XChange 2014: 9 Lessons To Live By For Women In The Channel

Channel Leadership Do's And Don'ts

Hundreds of solution providers descended on San Antonio this week to explore the latest in IT channel trends and best practices at The Channel Company's XChange 2014 event. On Tuesday, that theme continued, with a specific focus on women in technology.

During the XChange Women of the Channel Panel, tried-and-true best practices for leadership, career building and mentoring were shared by IT executives Anita Pandey, vice president of global marketing at AirTight; Kim Lasseter, director of the global Oracle Partner Network (OPN) at Oracle; and May Mitchell, vice president, North America marketing at Symantec.

Here, according to the panelists, are 9 failproof lessons for thriving in the IT channel.

More Mentors Is Better Than One

"Find multiple mentors. It's so critical," said Symantec's Mitchell (pictured).

"It doesn't have to be female. It's a combination of getting a mentor in every functional area that you may want to go into. Obviously, I play [in] sales to marketing, but try to find somebody in different areas -- someone in development or someone in finance. Broaden out your knowledge base."

Do What You Love

One of the messages from Oracle's Lasseter (pictured) was a simple one: If you love your job, you'll always do it well.

"I would say, for me, it's [about] finding something you love," Lasseter said. "…You'll be really good at it and you will find that super talent that you have. And then have a plan B, so if things don't go quite the way you think [they will], you will actually have that next step already planned out."

Think Differently About Networking

AirTight's Pandey suggested a new way of thinking about social networking that, in the end, could leave a longer (and better) impression.

"Approach networking not as how can someone help you, but how can you help them," Pandey said. "That's how people will remember you, and you will be known for being resourceful. That will actually pay greater dividends than the reverse."

Don't Underestimate 'Soft Skills'

No matter how well you know your business, if you can't communicate effectively with others around you, that knowledge is no good, urged Pandey.

"In business school, I paid the most attention to finance and the more quantitative part of the business," Pandey said. "I wish I had gone to more of the soft skills classes, having come from the more engineering side. It does come down to basics. It's about people. So pay attention to the cultural lens and the political lens, and just really watch people."

Take A Step Back To Move Forward

Sometimes, moving laterally within an organization is the best way to eventually move up, said Oracle's Lasseter.

"Take a lateral [position] to move up," she said. "I was never willing to go down or over and, why, I have no idea other than sheer stubbornness, maybe. …But don't forget to look around you for opportunities, even if you have to go down half a step to then be able to accelerate your career."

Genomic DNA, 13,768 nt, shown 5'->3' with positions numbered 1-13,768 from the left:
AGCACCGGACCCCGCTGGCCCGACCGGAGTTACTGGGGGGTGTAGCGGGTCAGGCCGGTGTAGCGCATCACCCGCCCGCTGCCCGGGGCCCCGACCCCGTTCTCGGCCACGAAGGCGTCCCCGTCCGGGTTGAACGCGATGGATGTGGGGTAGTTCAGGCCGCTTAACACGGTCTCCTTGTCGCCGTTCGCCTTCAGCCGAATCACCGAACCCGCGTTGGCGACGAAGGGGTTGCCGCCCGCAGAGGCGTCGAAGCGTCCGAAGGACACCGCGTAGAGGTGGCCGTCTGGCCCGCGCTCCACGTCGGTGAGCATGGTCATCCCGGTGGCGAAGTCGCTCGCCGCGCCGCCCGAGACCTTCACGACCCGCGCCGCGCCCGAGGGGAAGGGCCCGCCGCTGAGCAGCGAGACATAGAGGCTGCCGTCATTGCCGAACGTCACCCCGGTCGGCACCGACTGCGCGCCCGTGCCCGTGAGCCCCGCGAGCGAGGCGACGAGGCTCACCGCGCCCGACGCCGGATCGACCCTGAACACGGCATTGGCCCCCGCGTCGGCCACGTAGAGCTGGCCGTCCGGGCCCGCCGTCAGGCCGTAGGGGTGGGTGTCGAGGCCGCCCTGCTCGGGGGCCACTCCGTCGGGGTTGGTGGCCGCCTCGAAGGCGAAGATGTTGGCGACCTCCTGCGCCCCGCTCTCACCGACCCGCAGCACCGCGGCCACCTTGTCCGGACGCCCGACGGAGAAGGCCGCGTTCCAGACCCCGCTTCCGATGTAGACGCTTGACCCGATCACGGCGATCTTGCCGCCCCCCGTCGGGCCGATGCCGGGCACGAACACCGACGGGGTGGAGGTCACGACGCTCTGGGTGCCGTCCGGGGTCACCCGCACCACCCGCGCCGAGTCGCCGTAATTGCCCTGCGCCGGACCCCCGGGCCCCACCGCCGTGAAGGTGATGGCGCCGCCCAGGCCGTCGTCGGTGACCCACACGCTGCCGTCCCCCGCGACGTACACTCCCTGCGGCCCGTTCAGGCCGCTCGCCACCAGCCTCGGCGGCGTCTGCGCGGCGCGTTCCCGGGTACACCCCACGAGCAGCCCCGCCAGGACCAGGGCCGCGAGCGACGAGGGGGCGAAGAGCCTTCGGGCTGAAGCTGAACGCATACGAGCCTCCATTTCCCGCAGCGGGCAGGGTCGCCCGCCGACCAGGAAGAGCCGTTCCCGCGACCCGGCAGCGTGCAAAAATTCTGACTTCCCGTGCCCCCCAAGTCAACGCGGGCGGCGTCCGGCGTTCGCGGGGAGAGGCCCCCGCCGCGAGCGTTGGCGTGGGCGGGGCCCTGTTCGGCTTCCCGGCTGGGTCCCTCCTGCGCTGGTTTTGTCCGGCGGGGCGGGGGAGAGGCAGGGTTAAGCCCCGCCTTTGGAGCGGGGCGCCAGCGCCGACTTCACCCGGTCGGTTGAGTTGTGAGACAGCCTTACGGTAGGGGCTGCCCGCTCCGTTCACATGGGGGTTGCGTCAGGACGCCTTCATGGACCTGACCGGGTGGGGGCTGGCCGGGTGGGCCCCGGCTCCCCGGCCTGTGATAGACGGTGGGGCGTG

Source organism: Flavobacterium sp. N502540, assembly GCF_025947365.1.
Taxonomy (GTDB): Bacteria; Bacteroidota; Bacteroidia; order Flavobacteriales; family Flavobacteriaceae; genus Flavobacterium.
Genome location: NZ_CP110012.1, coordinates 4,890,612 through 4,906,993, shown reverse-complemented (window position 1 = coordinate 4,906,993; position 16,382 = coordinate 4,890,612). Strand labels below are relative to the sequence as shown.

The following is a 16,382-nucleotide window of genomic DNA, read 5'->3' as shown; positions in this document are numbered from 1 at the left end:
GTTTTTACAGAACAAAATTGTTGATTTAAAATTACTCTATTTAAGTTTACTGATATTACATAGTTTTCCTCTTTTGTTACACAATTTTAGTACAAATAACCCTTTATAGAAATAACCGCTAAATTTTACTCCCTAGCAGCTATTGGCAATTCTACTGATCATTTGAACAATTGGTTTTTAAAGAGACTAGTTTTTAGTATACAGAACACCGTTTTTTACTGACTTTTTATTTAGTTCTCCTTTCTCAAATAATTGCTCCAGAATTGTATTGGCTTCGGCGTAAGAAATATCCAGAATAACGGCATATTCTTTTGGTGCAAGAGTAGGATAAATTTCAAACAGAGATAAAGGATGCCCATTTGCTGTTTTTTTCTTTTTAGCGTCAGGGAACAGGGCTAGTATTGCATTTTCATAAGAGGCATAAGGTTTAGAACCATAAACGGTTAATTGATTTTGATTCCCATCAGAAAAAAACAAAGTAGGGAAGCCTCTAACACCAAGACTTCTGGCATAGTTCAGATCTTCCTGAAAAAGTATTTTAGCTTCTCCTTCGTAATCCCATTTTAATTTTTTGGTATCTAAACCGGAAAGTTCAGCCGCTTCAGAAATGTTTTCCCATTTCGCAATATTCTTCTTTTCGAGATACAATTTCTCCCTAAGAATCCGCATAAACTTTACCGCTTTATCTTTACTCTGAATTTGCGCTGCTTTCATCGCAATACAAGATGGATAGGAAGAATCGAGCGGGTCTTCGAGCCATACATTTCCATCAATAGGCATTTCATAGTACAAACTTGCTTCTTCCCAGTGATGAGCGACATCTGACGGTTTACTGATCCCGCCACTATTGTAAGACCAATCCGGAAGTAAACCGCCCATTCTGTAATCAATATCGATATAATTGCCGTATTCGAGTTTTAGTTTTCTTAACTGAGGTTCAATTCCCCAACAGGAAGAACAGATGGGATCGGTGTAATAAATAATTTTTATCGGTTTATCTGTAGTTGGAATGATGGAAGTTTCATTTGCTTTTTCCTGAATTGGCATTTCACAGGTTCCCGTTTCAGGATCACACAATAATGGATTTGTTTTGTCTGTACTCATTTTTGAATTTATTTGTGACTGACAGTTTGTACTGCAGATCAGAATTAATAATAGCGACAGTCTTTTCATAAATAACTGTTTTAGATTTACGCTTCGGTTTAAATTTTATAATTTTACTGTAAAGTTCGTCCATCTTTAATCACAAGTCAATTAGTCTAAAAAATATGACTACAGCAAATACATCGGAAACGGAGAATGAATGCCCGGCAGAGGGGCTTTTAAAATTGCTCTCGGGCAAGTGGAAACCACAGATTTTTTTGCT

Step Outside Your Comfort Zone

"Take risks," said Symantec's Mitchell.

"First of all, you've got to develop your niche. I think everyone needs to develop a story. What are you good at? But don't stay in that niche too long. You know it, you know how to do it, it's repeatable. But take risks. … I had a lot of opportunities presented to me, but I didn’t take those risks because I didn’t feel like I was ready. But you know you are ready. Just do it. Go for it. You are never going to feel 100 percent ready."

Work With Your Team, Not Above Them

Even the highest-level leaders need to work side by side with team members and those reporting to them, said Oracle's Lasseter.

"You have to be able to bring the network together, bring resources together and work with them in a team environment, but you also have to be willing to go in and roll up your sleeves, and get it done with your team," Lasseter said. "I have a rule… don't ask me to teach [my team] anything I'm not willing to do."

Get Out Of Your Team's Way

According to AirTight's Pandey, the best leaders guide their teams, but let them think for themselves.

"It comes with experience, for sure, but I think [being a good leader] is learning quickly how to identify what creates a multiplier effect and quick wins to that. So figuring out how I am going to get [there], whether it’s the path to revenue, etc., and then picking those players that you can quickly identify and [knowing] what motivates them and bringing them together," she said. "And then, get out of their way. I think getting out of their way is the big thing. That's what a leader is. There is a difference between being a manager and a leader. A leader gets out of the way. What you are really doing is facilitating. You are actually bringing out the best in your people by doing that."

Treat The Hiring Process Like The Sales Process

"I would say one of the characteristics [of a good leader] is [to] build strong teams," said Symantec's Mitchell.

"Always treat the hiring process like a sales process. You never know. Always have a plan B. Constantly look for those qualified candidates, hire the best, [and then it's about] empowerment. And then, as a leader, help them make decisions. …Help them make decisions, and then move on."